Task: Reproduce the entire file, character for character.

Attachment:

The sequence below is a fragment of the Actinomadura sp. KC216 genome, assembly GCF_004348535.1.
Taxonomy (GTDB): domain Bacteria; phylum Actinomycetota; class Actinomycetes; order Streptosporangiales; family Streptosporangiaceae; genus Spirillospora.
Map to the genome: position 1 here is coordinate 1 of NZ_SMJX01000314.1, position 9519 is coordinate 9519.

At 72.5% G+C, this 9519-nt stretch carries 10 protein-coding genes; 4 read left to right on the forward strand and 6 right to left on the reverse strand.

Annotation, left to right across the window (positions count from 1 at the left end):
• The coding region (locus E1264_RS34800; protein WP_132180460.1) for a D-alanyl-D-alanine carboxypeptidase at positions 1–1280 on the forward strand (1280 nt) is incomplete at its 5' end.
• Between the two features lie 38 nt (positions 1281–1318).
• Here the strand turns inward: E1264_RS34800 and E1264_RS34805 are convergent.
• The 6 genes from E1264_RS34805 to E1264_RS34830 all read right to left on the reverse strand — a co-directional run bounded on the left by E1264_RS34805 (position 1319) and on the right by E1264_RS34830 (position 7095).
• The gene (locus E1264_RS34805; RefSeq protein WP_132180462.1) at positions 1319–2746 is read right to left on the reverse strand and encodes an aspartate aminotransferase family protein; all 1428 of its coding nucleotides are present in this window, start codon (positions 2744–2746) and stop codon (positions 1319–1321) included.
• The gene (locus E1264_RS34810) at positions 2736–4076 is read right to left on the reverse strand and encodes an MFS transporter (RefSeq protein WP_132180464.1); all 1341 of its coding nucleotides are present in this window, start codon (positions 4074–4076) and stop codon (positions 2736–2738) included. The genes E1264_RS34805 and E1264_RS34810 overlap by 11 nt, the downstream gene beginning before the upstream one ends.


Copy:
The sequence below is a fragment of the Actinomadura sp. KC216 genome, assembly GCF_004348535.1.
Taxonomy (GTDB): domain Bacteria; phylum Actinomycetota; class Actinomycetes; order Streptosporangiales; family Streptosporangiaceae; genus Spirillospora.
Map to the genome: position 1 here is coordinate 1 of NZ_SMJX01000314.1, position 9519 is coordinate 9519.

At 72.5% G+C, this 9519-nt stretch carries 10 protein-coding genes; 4 read left to right on the forward strand and 6 right to left on the reverse strand.

Annotation, left to right across the window (positions count from 1 at the left end):
• The coding region (locus E1264_RS34800; protein WP_132180460.1) for a D-alanyl-D-alanine carboxypeptidase at positions 1–1280 on the forward strand (1280 nt) is incomplete at its 5' end.
• Between the two features lie 38 nt (positions 1281–1318).
• Here the strand turns inward: E1264_RS34800 and E1264_RS34805 are convergent.
• The 6 genes from E1264_RS34805 to E1264_RS34830 all read right to left on the reverse strand — a co-directional run bounded on the left by E1264_RS34805 (position 1319) and on the right by E1264_RS34830 (position 7095).
• The gene (locus E1264_RS34805; RefSeq protein WP_132180462.1) at positions 1319–2746 is read right to left on the reverse strand and encodes an aspartate aminotransferase family protein; all 1428 of its coding nucleotides are present in this window, start codon (positions 2744–2746) and stop codon (positions 1319–1321) included.
• The gene (locus E1264_RS34810) at positions 2736–4076 is read right to left on the reverse strand and encodes an MFS transporter (RefSeq protein WP_132180464.1); all 1341 of its coding nucleotides are present in this window, start codon (positions 4074–4076) and stop codon (positions 2736–2738) included. The genes E1264_RS34805 and E1264_RS34810 overlap by 11 nt, the downstream gene beginning before the upstream one ends.